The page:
An Israeli researcher has cast doubt on the claim of a Jewish family living near Shepherdstown, W.Va., that one of its forebears was a lover of Joseph Trumpeldor, a legendary figure in Israel’s prestate history.
Journalists covering the Israeli-Syrian negotiations in West Virginia this week digressed briefly from the diplomatic developments to relate the tale of Yetta Rappelsky, who, according to her relatives, had been betrothed to Trumpeldor.
“From my family, I know that Yetta was engaged to marry Trumpeldor. She was on her way to meet him in Palestine, but I guess she received the news that he was killed in a skirmish with the Arabs in Palestine, and she was terribly upset and she attempted to end her life,” Yetta’s sister, Anita Roberts, 84, said in remarks broadcast on Israel Radio.
“She jumped from a sixth-story window. She hoped to die, but she did not die, she became a cripple,” Roberts said.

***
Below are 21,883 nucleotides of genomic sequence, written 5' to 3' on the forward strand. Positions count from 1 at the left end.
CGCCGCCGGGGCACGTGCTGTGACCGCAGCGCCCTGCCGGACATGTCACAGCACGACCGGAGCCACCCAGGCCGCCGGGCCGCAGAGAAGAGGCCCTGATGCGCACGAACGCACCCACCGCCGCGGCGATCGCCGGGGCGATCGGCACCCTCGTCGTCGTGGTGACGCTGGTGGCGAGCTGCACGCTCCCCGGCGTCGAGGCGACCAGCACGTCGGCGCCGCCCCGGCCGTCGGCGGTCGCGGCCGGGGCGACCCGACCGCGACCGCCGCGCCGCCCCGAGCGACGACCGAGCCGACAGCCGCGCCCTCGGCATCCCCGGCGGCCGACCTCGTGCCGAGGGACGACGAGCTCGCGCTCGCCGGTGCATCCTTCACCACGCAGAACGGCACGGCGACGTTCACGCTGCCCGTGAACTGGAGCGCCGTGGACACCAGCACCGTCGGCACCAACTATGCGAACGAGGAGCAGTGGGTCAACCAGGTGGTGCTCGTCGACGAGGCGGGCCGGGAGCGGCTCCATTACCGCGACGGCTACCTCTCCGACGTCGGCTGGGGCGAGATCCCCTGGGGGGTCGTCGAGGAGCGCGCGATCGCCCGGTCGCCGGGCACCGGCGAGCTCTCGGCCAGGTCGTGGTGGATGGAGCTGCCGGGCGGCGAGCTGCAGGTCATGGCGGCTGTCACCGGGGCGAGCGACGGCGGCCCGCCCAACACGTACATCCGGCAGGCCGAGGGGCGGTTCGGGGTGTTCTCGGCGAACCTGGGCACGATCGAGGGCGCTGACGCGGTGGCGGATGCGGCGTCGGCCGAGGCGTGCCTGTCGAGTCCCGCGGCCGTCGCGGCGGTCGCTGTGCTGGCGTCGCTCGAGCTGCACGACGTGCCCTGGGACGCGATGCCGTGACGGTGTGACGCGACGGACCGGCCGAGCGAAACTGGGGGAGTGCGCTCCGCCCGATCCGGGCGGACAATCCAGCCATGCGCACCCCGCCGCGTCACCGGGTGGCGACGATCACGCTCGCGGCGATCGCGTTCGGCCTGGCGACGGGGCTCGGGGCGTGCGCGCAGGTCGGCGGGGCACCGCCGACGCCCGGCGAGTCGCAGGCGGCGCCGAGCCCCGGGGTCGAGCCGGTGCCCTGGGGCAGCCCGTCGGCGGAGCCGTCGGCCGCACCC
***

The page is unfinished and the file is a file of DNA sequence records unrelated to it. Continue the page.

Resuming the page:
But her story was met with skepticism by Shulamit Laskov, the author of a biography about Trumpeldor, who during World War I worked to create Jewish fighting units that would liberate Palestine from Ottoman rule.
After his shooting death in 1920 by armed Arabs, he became a symbol of the pioneer movement and of the armed defense of the Jewish homeland.
“I hate to dispel such a story because it is so romantic and dramatic, but I do not believe its credibility,” Laskov told Israel Radio.
Laskov added that while Trumpeldor has been linked with several women, she had never come across Yetta Rappelsky’s name in her research.
Regarding the claims of Rappelsky’s family, Laskov suggested they could have grown out of a young girl’s fancy or from a case of confused identities.
“I could speculate” Rappelsky was a “girl and had heard stories or possibly Joseph Trumpeldor had brothers. Maybe it was a different brother.”
The Archive of the Jewish Telegraphic Agency includes articles published from 1923 to 2008. Archive stories reflect the journalistic standards and practices of the time they were published.